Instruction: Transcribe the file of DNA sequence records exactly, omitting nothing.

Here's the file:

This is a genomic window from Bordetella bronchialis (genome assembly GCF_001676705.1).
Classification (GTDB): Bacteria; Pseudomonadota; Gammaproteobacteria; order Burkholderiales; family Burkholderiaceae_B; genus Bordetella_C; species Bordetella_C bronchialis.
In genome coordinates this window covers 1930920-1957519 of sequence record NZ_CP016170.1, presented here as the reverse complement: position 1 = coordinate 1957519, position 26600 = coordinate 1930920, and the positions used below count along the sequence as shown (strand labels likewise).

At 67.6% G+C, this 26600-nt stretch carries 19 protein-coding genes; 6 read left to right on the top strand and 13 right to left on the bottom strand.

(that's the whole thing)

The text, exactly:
This is a genomic window from Bordetella bronchialis (genome assembly GCF_001676705.1).
Classification (GTDB): Bacteria; Pseudomonadota; Gammaproteobacteria; order Burkholderiales; family Burkholderiaceae_B; genus Bordetella_C; species Bordetella_C bronchialis.
In genome coordinates this window covers 1930920-1957519 of sequence record NZ_CP016170.1, presented here as the reverse complement: position 1 = coordinate 1957519, position 26600 = coordinate 1930920, and the positions used below count along the sequence as shown (strand labels likewise).

At 67.6% G+C, this 26600-nt stretch carries 19 protein-coding genes; 6 read left to right on the top strand and 13 right to left on the bottom strand.